A report recently prepared by Ecofys and Climate Analytics on commission by the Children’s Investment Fund Foundation, entitled ‘Closing the 2020 emissions gap: Issues, options and strategies’, considers how greenhouse-gas emissions can be cut to limit global warming. The emissions gap refers to the discrepancy between 2020 levels of emissions which would be consistent with the goal to hold warming below 2°C or to 1.5°C , and the levels of emissions expected for 2020 based on current emission-reduction pledges by all individual countries – which are set to be much higher in total.
The report shows how, despite present political obstacles, it is still possible to meet the goal of 2°C or lower. However, if no further action beyond that which has been pledged within the context of the Kyoto Protocol is taken, the increase in global mean temperature will be as great as 3-3.6 degrees by 2100. Particular attention is given in the report to the extent to which warming could be limited by reductions in non-CO2 emissions, such as methane, HFCs and air pollutants including black carbon, which has thus far been a matter of some ambiguity.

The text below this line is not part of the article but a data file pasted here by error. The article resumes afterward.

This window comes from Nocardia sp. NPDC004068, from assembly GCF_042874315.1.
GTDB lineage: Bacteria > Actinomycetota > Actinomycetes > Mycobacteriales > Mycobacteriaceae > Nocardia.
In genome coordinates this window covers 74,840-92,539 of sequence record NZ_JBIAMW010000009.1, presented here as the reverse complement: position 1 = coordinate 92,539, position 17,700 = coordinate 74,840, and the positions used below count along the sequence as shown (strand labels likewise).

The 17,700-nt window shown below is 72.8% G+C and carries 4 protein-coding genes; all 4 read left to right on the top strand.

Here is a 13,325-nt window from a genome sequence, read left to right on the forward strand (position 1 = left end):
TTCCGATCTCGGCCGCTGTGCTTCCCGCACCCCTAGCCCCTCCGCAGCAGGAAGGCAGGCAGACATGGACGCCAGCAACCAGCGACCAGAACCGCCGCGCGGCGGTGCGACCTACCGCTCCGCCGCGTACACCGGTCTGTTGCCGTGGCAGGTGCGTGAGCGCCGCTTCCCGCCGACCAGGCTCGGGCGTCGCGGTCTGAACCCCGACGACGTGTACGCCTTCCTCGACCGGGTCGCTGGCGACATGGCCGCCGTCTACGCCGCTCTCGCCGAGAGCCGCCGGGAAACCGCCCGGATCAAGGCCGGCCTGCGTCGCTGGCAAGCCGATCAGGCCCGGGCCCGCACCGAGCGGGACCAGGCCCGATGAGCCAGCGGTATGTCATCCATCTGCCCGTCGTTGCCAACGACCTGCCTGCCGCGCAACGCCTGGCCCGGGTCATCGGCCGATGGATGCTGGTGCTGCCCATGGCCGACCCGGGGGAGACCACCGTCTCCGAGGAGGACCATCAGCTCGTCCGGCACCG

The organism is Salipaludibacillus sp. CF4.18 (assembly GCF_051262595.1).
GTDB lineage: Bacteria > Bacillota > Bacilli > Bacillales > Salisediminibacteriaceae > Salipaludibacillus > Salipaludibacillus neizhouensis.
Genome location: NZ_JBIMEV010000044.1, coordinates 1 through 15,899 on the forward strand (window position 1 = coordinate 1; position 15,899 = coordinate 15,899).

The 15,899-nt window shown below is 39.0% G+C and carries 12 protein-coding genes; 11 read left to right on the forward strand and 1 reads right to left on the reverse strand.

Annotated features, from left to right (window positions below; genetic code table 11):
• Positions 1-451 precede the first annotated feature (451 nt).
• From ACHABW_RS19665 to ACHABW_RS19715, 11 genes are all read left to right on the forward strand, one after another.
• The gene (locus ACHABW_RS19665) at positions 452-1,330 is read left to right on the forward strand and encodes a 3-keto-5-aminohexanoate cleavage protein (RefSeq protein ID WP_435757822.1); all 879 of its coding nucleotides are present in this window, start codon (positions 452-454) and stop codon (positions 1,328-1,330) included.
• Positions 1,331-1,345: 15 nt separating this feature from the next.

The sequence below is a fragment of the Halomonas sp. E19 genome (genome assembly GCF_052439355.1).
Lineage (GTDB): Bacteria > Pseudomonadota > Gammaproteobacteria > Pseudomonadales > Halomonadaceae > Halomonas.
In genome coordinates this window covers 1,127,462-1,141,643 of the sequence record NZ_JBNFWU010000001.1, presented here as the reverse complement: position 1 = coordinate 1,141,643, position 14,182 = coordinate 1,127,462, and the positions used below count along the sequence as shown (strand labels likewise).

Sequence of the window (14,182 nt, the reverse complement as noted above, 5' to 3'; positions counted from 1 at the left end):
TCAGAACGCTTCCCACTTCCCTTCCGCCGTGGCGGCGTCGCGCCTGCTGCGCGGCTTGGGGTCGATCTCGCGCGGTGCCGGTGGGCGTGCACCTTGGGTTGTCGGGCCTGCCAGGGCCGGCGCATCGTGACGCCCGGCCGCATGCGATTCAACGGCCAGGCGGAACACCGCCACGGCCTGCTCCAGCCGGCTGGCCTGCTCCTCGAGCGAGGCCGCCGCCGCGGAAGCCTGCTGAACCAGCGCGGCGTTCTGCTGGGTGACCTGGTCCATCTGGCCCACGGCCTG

The paper concludes that reductions in these non-CO2 gases are a necessary but not sufficient condition to limit warming, and that without deep CO2 reductions the 2020 gap will not be closed. What is more, focusing on reducing non-CO2 emissions is not a viable strategy to "buy time" if action to reduce CO2 emissions stalls. A ten-year delay, for example, in starting to cut CO2 emissions alone would increase from 20% to 50% the probability of the planet warming by more than 2°C in the 21st century. Hence a comprehensive climate change mitigation strategy requires that measures to reduce both CO2 and non-CO2 emissions are put in place alongside one another.
The paper gives an overview of some of the initiatives, called Wedging the Gap, that could be implemented in a green growth approach to close the emissions gap.